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PostPosted: Thu Sep 06, 2018 9:26 pm 
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Joined: Tue Aug 28, 2018 8:54 am
Posts: 96
Location: Edmonton, Canada
So I am trying to make a Pong (because I don't know anything easier) and I am still wrapping my head around over the verbosity of the assembler.

From one side, I want to save RAM, from other side iterating through OAM with limitations of 6502 is quite painful and verbose.

My question is should it be? What is the common sense approach? Should I treat OAM as player/mob/item source and hardcode them or should I store x,y,type and oam index separately and assign the OAM sprite(s) "dynamically"? Obviously it does not matter for my Pong, but it does for almost any other dynamic game.

Code:
; Init above ^
; I put some comments for the post to explain what I am trying to achieve
@forever:
    lda ppu_nmi_done ; Execute main loop once per frame
                               ; Flag is set in the end of NMI
    beq @forever
    lda #0
    sta ppu_nmi_done ; And reset by the main loop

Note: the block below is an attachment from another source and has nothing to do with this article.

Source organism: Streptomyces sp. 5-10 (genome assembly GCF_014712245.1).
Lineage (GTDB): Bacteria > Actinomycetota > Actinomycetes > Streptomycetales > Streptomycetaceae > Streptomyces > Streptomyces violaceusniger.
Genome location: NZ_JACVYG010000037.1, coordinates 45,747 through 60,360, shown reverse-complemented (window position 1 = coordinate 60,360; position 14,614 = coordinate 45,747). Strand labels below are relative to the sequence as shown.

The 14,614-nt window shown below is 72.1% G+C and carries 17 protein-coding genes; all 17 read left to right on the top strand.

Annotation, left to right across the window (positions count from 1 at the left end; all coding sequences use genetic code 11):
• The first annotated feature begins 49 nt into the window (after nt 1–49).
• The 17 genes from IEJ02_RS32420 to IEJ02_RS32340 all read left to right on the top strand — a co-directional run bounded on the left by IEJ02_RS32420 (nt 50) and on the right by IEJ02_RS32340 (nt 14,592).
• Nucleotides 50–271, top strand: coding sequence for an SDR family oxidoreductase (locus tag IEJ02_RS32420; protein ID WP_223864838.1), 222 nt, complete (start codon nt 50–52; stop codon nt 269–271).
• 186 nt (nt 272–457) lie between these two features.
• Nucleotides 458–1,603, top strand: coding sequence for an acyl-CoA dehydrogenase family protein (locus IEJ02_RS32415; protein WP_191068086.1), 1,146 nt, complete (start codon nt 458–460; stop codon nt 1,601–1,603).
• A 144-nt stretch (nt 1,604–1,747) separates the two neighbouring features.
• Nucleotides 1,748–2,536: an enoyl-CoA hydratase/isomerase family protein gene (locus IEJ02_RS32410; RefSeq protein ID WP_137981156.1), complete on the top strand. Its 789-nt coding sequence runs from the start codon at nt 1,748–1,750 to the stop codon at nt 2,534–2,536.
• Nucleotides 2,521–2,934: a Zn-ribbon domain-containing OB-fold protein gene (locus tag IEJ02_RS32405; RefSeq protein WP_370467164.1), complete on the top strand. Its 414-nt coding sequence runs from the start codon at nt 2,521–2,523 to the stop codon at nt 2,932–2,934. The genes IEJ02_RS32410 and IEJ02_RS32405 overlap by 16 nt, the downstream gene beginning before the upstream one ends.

; The only thing NMI does is runs DMA on $200 ram address

   ; So here I check the pads and set the direction
    lda #0
   sta tmp1 ; reset the variable with direction verctor
    lda #PAD_DOWN
    bit controls_buttons
    beq :+
        lda #$01
        sta tmp1
    :
    lda #PAD_UP
    bit controls_buttons
    beq :+
        lda #$FF ; -1
        sta tmp1
    :

    lda tmp1 ; because we don't know if it was set above
    beq @endPlayerMove ; if vector is 0 loop around
    ; Collision check
   
   ; The following code is where I move player around and it
   ; is my main question
   
    lda OamData
   ; OamData is just label to $2000
   ; So I "reserved" spries 1 to 4 for my "paddle"
   
   ; Just checking Y from OAM ram of first sprite against the boundaries
    ldx tmp1 ; move direction
    cmp #0 ; up boundary
    bne :+
        cpx #$FF ; up
        beq @endPlayerMove ; boundary hit
    :
    cmp #208 ; down boundary
    bne :+
        cpx #$01 ; down
        beq @endPlayerMove
    :

   ; And now I just change the coordinates directly
    ldx #0
    :